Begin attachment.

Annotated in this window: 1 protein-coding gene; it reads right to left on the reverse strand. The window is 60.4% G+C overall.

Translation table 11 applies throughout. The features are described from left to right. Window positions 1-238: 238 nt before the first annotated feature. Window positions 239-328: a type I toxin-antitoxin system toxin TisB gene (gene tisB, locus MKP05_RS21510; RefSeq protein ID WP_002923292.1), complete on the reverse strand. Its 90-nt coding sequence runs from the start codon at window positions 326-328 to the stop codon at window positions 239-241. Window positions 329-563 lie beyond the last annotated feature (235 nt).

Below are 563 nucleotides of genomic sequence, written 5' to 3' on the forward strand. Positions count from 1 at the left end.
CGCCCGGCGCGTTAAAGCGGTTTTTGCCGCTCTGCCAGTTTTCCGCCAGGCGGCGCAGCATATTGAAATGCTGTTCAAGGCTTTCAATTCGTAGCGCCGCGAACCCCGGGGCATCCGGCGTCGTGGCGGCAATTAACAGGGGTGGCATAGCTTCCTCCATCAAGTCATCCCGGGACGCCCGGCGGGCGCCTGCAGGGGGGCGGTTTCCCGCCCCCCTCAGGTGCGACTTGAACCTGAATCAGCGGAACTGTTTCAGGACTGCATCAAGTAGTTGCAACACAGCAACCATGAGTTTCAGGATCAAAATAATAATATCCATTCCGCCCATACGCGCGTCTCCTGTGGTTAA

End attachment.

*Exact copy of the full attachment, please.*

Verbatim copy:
Annotated in this window: 1 protein-coding gene; it reads right to left on the reverse strand. The window is 60.4% G+C overall.

Translation table 11 applies throughout. The features are described from left to right. Window positions 1-238: 238 nt before the first annotated feature. Window positions 239-328: a type I toxin-antitoxin system toxin TisB gene (gene tisB, locus MKP05_RS21510; RefSeq protein ID WP_002923292.1), complete on the reverse strand. Its 90-nt coding sequence runs from the start codon at window positions 326-328 to the stop codon at window positions 239-241. Window positions 329-563 lie beyond the last annotated feature (235 nt).

Below are 563 nucleotides of genomic sequence, written 5' to 3' on the forward strand. Positions count from 1 at the left end.
CGCCCGGCGCGTTAAAGCGGTTTTTGCCGCTCTGCCAGTTTTCCGCCAGGCGGCGCAGCATATTGAAATGCTGTTCAAGGCTTTCAATTCGTAGCGCCGCGAACCCCGGGGCATCCGGCGTCGTGGCGGCAATTAACAGGGGTGGCATAGCTTCCTCCATCAAGTCATCCCGGGACGCCCGGCGGGCGCCTGCAGGGGGGCGGTTTCCCGCCCCCCTCAGGTGCGACTTGAACCTGAATCAGCGGAACTGTTTCAGGACTGCATCAAGTAGTTGCAACACAGCAACCATGAGTTTCAGGATCAAAATAATAATATCCATTCCGCCCATACGCGCGTCTCCTGTGGTTAA